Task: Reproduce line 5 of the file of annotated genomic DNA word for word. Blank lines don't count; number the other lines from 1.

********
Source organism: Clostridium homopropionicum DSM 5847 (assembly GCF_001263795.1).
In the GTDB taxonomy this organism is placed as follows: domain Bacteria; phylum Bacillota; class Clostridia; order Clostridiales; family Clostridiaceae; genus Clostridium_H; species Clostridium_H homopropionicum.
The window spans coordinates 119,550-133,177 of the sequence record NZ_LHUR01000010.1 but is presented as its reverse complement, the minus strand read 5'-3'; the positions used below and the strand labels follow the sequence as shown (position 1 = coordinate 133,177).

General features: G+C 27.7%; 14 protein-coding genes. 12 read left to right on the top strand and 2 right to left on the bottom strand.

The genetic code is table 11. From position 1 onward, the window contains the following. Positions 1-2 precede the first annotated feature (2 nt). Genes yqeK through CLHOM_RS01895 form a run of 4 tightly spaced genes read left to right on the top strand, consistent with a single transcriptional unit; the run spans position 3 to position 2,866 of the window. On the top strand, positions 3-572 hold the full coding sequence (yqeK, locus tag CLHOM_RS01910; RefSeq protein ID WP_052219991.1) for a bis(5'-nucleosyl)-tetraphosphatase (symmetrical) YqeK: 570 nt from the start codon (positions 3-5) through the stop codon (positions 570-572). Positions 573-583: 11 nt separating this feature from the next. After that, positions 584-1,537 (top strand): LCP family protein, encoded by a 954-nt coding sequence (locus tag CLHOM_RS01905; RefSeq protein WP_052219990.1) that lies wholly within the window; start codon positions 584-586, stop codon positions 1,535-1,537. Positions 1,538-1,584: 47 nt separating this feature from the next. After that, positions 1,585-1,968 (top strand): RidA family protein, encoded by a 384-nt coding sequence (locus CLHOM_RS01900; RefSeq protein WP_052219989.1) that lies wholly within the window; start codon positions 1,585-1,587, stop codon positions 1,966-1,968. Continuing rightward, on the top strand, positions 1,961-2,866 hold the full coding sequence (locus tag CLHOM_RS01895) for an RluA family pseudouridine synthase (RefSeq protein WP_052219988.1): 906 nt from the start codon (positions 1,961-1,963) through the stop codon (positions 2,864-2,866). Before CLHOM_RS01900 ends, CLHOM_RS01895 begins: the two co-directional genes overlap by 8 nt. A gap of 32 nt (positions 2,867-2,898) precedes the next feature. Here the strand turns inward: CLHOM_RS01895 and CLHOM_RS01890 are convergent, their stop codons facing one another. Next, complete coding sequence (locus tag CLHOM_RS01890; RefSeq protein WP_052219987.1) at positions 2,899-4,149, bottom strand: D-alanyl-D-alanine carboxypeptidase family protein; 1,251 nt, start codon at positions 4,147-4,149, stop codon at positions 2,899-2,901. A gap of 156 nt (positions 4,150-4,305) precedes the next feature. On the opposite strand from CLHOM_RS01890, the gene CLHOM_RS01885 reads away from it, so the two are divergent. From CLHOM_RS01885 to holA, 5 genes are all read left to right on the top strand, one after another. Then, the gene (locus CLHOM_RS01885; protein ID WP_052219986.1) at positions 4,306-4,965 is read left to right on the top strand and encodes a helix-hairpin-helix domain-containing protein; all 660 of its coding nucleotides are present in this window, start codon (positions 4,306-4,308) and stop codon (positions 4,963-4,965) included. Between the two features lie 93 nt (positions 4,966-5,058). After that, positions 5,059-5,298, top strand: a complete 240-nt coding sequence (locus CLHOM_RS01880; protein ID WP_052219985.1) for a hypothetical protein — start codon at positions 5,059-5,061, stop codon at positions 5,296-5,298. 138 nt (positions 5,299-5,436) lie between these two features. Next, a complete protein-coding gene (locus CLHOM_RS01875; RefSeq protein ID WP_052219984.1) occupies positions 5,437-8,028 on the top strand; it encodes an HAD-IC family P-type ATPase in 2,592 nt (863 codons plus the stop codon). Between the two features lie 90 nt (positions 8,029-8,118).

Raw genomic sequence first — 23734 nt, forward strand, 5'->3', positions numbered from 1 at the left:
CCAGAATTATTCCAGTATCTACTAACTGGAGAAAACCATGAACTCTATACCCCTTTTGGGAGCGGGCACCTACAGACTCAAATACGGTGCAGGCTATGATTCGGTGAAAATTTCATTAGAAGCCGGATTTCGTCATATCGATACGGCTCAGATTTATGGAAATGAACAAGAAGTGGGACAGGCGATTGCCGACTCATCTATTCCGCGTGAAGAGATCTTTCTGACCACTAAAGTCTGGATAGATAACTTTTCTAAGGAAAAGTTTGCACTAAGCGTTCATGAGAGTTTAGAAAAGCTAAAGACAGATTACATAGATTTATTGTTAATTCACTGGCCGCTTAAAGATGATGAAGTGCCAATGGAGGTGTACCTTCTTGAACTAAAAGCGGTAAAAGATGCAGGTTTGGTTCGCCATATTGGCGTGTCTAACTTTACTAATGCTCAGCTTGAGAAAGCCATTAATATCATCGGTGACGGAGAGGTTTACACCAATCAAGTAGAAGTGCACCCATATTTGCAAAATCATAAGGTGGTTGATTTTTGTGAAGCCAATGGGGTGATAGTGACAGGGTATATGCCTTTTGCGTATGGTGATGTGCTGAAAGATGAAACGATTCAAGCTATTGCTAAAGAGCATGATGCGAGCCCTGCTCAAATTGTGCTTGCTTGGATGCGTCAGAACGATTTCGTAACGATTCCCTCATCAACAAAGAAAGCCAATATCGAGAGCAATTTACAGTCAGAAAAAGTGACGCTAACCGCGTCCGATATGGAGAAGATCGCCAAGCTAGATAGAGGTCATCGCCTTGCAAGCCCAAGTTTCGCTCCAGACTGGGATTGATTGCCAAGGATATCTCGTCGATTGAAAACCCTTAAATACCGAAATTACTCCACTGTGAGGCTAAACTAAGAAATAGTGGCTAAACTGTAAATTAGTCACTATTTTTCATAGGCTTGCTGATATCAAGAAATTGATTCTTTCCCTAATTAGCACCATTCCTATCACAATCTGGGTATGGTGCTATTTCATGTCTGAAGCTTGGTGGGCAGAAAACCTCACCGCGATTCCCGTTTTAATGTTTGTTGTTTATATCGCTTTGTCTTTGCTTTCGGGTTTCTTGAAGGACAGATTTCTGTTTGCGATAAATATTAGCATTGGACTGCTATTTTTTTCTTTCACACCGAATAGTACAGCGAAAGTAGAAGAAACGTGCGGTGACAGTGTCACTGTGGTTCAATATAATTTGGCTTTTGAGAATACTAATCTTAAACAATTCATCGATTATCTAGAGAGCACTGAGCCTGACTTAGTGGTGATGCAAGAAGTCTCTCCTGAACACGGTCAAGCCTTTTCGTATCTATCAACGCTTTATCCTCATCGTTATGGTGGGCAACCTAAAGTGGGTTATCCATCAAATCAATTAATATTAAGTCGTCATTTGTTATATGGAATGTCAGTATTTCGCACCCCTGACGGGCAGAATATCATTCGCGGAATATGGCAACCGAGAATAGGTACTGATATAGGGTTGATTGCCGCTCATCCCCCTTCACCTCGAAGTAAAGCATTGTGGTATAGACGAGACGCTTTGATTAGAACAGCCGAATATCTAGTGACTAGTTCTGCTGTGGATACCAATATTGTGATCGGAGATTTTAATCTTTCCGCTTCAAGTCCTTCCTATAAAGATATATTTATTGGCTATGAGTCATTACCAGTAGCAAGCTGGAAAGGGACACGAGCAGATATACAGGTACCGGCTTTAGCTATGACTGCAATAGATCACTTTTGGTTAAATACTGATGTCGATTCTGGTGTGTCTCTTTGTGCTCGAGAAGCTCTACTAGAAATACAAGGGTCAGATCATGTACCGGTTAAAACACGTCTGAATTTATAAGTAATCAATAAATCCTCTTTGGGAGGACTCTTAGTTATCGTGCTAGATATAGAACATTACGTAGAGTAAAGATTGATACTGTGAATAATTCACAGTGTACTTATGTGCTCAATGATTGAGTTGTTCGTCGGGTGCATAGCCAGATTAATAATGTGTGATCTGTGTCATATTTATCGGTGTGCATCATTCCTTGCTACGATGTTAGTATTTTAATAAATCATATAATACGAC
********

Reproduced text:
The genetic code is table 11. From position 1 onward, the window contains the following. Positions 1-2 precede the first annotated feature (2 nt). Genes yqeK through CLHOM_RS01895 form a run of 4 tightly spaced genes read left to right on the top strand, consistent with a single transcriptional unit; the run spans position 3 to position 2,866 of the window. On the top strand, positions 3-572 hold the full coding sequence (yqeK, locus tag CLHOM_RS01910; RefSeq protein ID WP_052219991.1) for a bis(5'-nucleosyl)-tetraphosphatase (symmetrical) YqeK: 570 nt from the start codon (positions 3-5) through the stop codon (positions 570-572). Positions 573-583: 11 nt separating this feature from the next. After that, positions 584-1,537 (top strand): LCP family protein, encoded by a 954-nt coding sequence (locus tag CLHOM_RS01905; RefSeq protein WP_052219990.1) that lies wholly within the window; start codon positions 584-586, stop codon positions 1,535-1,537. Positions 1,538-1,584: 47 nt separating this feature from the next. After that, positions 1,585-1,968 (top strand): RidA family protein, encoded by a 384-nt coding sequence (locus CLHOM_RS01900; RefSeq protein WP_052219989.1) that lies wholly within the window; start codon positions 1,585-1,587, stop codon positions 1,966-1,968. Continuing rightward, on the top strand, positions 1,961-2,866 hold the full coding sequence (locus tag CLHOM_RS01895) for an RluA family pseudouridine synthase (RefSeq protein WP_052219988.1): 906 nt from the start codon (positions 1,961-1,963) through the stop codon (positions 2,864-2,866). Before CLHOM_RS01900 ends, CLHOM_RS01895 begins: the two co-directional genes overlap by 8 nt. A gap of 32 nt (positions 2,867-2,898) precedes the next feature. Here the strand turns inward: CLHOM_RS01895 and CLHOM_RS01890 are convergent, their stop codons facing one another. Next, complete coding sequence (locus tag CLHOM_RS01890; RefSeq protein WP_052219987.1) at positions 2,899-4,149, bottom strand: D-alanyl-D-alanine carboxypeptidase family protein; 1,251 nt, start codon at positions 4,147-4,149, stop codon at positions 2,899-2,901. A gap of 156 nt (positions 4,150-4,305) precedes the next feature. On the opposite strand from CLHOM_RS01890, the gene CLHOM_RS01885 reads away from it, so the two are divergent. From CLHOM_RS01885 to holA, 5 genes are all read left to right on the top strand, one after another. Then, the gene (locus CLHOM_RS01885; protein ID WP_052219986.1) at positions 4,306-4,965 is read left to right on the top strand and encodes a helix-hairpin-helix domain-containing protein; all 660 of its coding nucleotides are present in this window, start codon (positions 4,306-4,308) and stop codon (positions 4,963-4,965) included. Between the two features lie 93 nt (positions 4,966-5,058). After that, positions 5,059-5,298, top strand: a complete 240-nt coding sequence (locus CLHOM_RS01880; protein ID WP_052219985.1) for a hypothetical protein — start codon at positions 5,059-5,061, stop codon at positions 5,296-5,298. 138 nt (positions 5,299-5,436) lie between these two features. Next, a complete protein-coding gene (locus CLHOM_RS01875; RefSeq protein ID WP_052219984.1) occupies positions 5,437-8,028 on the top strand; it encodes an HAD-IC family P-type ATPase in 2,592 nt (863 codons plus the stop codon). Between the two features lie 90 nt (positions 8,029-8,118).